F1 links: New Briatore broadside from Piquet

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Nelson Piquet Jr. again criticizes Flavio Briatore

“A manager, in his view, is someone who takes 20 percent from the drivers’ money. In our view, it would be someone trying their best for a good contract.”

Ele ta otimo …vivaaaa

Picture posted by Rubens Barrichello of him with a recovering Felipe Massa

The Name’s Alguersuari…

How to pronounce 'Alguersuari'

F1B Downshift #1~ Tommy Byrne

Formula 1 Blog talks to Tommy Byrne

Montagny joins lineup

Ex-Super Aguri driver Franck Montagny to drive for top indyCar team Andretti-Green at Sears Point (Infineon Raceway).

It’s payday!

"For this 18-month period it was agreed that the teams would be paid 50% of the F1 revenues generated rather than the 25% that was previously the case. With the group boasting revenues in the region of $1.5bn in this period, the additional money amounted to around $360m."

Spanish president slams Badoer choice

Spanish motorsport federation president Carlos Gracia: “It is one of the most absurd things that the people in charge of Ferrari have ever decided. I consider Gené to be better prepared [to return to F1 at short notice], and would have though that winning the Le Mans 24 Hours in June – the first time that a Spanish driver has shown himself capable of racing for victory in the race – would have been an important factor for Ferrari. Badoer has not driven for three years, and Gene is in much better form than he is."

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Keith Collantine
Lifelong motor sport fan Keith set up RaceFans in 2005 - when it was originally called F1 Fanatic. Having previously worked as a motoring...

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14 comments on “F1 links: New Briatore broadside from Piquet”

  1. Thanks for the linkback Keith. Much appreciated mate.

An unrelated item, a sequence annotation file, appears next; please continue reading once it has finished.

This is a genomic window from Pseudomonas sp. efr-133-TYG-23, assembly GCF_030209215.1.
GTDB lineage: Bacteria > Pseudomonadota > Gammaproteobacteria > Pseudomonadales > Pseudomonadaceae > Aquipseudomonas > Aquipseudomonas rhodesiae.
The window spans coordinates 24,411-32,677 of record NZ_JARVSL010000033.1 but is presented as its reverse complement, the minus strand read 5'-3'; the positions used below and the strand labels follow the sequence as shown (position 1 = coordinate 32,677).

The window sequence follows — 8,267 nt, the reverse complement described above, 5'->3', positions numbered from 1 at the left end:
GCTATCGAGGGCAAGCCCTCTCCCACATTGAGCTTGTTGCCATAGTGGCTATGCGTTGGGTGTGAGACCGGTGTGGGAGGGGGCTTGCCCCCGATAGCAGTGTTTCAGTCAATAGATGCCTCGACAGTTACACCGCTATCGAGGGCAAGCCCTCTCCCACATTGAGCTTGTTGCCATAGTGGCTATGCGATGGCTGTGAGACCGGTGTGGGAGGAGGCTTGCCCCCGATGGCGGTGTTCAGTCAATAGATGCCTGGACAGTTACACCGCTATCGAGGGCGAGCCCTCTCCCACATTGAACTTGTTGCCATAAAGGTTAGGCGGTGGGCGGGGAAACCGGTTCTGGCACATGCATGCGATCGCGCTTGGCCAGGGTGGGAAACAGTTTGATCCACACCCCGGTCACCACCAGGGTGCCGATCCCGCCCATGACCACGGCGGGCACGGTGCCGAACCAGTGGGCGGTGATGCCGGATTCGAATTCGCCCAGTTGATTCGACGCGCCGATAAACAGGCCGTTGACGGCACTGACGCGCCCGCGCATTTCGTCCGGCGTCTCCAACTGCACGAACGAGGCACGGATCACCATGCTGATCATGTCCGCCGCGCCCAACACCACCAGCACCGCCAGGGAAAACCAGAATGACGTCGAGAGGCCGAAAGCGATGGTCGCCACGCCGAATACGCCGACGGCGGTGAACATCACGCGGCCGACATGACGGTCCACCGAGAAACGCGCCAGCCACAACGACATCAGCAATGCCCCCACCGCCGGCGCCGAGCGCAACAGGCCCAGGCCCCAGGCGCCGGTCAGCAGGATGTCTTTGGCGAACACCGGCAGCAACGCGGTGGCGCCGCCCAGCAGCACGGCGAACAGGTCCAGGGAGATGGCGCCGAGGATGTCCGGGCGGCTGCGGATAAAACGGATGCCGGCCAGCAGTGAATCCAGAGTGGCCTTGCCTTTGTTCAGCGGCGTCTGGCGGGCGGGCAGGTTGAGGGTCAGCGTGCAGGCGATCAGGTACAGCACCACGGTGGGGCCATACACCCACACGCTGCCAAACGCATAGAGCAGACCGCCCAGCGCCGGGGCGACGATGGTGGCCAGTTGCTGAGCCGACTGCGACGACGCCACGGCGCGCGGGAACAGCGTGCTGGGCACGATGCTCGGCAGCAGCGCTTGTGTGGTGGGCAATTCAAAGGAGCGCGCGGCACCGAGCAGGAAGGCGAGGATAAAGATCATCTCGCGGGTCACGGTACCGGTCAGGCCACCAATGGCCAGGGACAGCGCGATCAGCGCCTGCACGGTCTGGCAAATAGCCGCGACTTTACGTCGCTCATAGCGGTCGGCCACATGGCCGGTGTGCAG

2. Piquet, has a point, when Briatore was seen to be leaving the circuit when Piquet was having one of his best races, he hardly showed his support for one of his paycheques…

    1. yeah, and it’s little bit of absurd, that he wasn’t closer to a point than in hungary. only 3,5 seconds, however four cars…

  3. I wish Piquet would show a bit of decorum and keep his mouth shut. If he keeps going on like this I get the feeling he will catch SSS (Scott Speed Syndrome) and become persona non grata.

    I want him to get a ride for next year but teams will be hesitant to employ someone who is a bit too loud and a bit too slow.

  4. Great Massa/Barichello shot. So good to see Massa looking well after that horrid accident.

  5. payday …..

    Its a pity that BMW has not been able to do things in a way that Sauber gets money from the F1 powers.
    But extracting money from Bernie is like trying to squeeze water out of a stone.
    You have to admit that Uncle Bernie is a schrewd businessman.

    Would like to know more about the conditions of new Concorde agreement. While we have been distracted with all the circus about the FIA crazy rules, Mosley etc, the real business has been going on, mostly between Bernie and Lou.

    1. Maybe this will help…..”According to a report in the Express by Pitpass’ business editor Chris Sylt, F1’s teams will get a financial bonus for the next five years in return for signing the Concorde and it will cost the sport over $180m.

      F1 had revenues last year of $1.5bn and the teams get 50% of its profits giving them a total of around $500m annually. This deal has been in place since 2008 and before that the teams’ take only came to around 25% of profits. However, as an incentive for signing the Concorde Bernie Ecclestone committed to giving the teams a payment amounting to the difference between their 50% profit share and the lower rate they received from 2004 to 2007.